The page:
Sunday, May 07, 2006

Iraqi Targeted Killings Now Kill 9 Times More Than Suicide Bombs

In a depressing report in the L.A. Times today, correspondent Louise Roug says there are now nine times more people dying in Iraq from targeted killings than in suicide bombings. Most of the murders are sectarian in nature, with Sunnis killing Shiites and the Shiites taking revenge. She reports 3,472 violent deaths in Baghdad alone from January through March.

Many of the victims, Roug says, are "found hog-tied and shot execution style. Others were strangled, electrocuted, stabbed, garroted or hanged...Many bore signs of torture such as bruises, drill holes, burn marks, gouged eyes or severed limbs."

It seems clear that the goal of the vile Sunni terrorist leader, the Jordanian Abu Musab al-Zarqawi, of a sectarian war that could spread beyond Iraq to many other countries in the Middle East is close to being realized. Roug lists a tremendous surge of murders since the bombing of the Golden Mosque in Samarra on Feb. 22.

Such a conflict could ultimately change the borders of the region, with Iraq being dismembered for starters, and Anglo-American forces being placed in even greater jeopardy.

Just yesterday, up to five British soldiers were killed when a helicopter was shot down over Basra. Four members of an Iraqi mob died, shot by British rescue units, when hundreds of local citizens gathered to celebrate the helicopter downing.

What can be done to stop or at least curtail the killings?

The Israeli experience may be instructive in this. Suicide bombings in Israel increased in 2002, but they have fallen off since, due to an Israeli policy of going after, not only the bombers themselves, but their leaders, the ones ultimately responsible for the attacks. The Israelis targeted the Hamas and Islamic Jihad seniors, and after many had been killed, the bombings dropped. Fortunately, the Holy Land has not yet been the scene of many sectarian murders.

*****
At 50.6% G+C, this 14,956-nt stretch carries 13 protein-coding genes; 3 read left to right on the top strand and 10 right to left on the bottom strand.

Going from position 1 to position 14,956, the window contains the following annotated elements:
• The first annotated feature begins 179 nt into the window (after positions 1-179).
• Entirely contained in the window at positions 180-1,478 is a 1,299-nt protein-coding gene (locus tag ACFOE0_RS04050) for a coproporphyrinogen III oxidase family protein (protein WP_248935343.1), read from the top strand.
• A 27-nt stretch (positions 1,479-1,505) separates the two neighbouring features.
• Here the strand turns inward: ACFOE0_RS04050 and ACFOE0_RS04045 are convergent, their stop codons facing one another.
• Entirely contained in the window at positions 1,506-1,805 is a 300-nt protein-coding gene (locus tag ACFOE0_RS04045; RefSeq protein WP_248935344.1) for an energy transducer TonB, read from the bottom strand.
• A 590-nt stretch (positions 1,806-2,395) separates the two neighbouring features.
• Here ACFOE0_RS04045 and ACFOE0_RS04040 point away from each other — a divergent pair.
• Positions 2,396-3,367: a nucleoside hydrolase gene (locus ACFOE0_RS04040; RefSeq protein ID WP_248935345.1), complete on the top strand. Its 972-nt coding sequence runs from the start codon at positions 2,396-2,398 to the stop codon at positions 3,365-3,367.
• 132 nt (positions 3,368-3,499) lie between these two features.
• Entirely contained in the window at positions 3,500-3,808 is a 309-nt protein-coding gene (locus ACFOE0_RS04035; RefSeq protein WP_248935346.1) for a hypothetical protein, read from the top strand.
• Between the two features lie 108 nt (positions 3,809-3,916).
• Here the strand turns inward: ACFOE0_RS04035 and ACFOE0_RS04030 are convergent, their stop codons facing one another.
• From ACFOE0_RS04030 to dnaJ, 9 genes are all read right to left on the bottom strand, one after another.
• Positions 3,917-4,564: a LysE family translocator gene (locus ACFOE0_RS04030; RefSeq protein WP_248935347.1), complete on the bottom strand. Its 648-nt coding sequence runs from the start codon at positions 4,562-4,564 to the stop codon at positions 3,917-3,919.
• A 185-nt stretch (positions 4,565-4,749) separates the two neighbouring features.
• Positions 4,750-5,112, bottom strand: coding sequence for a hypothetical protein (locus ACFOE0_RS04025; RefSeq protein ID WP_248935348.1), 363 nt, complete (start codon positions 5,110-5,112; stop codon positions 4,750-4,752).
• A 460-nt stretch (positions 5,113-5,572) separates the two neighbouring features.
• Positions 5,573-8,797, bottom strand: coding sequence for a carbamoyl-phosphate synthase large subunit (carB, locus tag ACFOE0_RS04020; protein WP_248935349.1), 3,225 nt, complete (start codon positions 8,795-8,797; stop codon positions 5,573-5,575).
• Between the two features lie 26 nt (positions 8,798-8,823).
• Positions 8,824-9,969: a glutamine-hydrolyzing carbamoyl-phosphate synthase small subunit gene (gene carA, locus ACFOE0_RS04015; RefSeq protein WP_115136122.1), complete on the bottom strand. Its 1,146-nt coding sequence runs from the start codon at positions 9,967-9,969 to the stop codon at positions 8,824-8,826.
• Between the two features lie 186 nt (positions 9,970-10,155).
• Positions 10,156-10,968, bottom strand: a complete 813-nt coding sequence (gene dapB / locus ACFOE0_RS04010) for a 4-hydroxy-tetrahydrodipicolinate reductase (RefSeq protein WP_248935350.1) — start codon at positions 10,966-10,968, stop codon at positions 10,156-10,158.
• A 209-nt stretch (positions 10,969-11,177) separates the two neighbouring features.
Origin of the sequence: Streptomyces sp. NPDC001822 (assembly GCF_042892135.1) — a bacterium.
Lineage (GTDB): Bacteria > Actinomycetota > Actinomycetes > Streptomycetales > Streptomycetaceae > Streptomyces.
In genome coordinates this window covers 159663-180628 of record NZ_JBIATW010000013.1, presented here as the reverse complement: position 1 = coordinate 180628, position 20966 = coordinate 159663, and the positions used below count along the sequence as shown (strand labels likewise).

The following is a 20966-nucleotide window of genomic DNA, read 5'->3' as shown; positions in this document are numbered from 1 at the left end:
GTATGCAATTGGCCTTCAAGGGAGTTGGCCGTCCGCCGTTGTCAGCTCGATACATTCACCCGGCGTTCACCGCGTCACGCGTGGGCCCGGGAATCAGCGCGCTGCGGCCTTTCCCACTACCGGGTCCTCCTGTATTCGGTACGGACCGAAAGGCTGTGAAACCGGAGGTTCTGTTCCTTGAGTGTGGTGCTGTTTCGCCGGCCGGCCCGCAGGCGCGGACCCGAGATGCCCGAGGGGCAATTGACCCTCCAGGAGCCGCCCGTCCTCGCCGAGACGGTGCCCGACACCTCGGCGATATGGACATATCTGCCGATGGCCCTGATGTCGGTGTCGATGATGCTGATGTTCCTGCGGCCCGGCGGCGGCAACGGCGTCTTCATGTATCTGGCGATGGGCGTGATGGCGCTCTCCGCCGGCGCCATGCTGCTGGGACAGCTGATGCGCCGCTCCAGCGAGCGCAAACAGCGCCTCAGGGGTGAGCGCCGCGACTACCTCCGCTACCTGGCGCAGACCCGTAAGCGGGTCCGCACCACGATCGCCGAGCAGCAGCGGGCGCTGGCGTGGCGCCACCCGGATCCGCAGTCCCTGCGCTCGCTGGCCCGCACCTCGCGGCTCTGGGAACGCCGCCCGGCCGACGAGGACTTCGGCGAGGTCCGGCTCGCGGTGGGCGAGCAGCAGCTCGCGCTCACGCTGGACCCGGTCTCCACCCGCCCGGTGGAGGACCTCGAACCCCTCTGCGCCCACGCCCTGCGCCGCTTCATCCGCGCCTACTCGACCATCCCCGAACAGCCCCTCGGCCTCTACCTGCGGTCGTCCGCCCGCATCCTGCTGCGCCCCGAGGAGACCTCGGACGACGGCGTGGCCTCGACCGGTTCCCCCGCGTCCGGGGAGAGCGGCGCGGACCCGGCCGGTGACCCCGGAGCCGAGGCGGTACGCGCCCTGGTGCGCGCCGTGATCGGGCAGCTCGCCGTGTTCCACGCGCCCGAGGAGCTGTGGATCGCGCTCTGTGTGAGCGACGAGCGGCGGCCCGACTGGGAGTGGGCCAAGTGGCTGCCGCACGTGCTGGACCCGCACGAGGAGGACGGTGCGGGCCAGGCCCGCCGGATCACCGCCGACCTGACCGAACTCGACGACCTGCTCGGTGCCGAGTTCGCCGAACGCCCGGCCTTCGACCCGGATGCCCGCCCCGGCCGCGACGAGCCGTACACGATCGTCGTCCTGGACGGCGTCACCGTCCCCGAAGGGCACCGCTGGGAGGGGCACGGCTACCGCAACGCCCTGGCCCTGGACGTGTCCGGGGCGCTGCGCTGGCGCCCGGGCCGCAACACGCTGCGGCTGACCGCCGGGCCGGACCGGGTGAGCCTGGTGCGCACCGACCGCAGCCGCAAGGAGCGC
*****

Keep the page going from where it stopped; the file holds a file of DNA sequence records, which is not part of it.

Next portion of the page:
Meanwhile, it seems clear in Iraq that killing al-Zarqawi has to be a first step in the effort to alter the downward spiral of events.

Killing him must be our priority, as is the killing of the al-Qaeda leadership now believed hiding in the mountains of Pakistan. No effort should be spared, no national boundaries honored, in doing this. Not until the organizers of the present orgy of killings are dead will any real progress be made.

Yes, there have been signs of discord in the ranks of the enemy, with al-Zarqawi emerging as a rival of Osama bin Laden. But that is not to say that both do not remain dangerous. Both must be removed.

With another CIA director, Porter Goss, biting the dust this past week, and reports of continued low morale and disorganization in the CIA, it is probably up to others, such as military intelligence, to find these sons of bitches, and exterminate them at any cost.

Our forces have sometimes been close to al-Zarqawi. Just last week, they seized outtakes of a video he made. That gives some hope we may be approaching the happy day when we find him and get rid of him.

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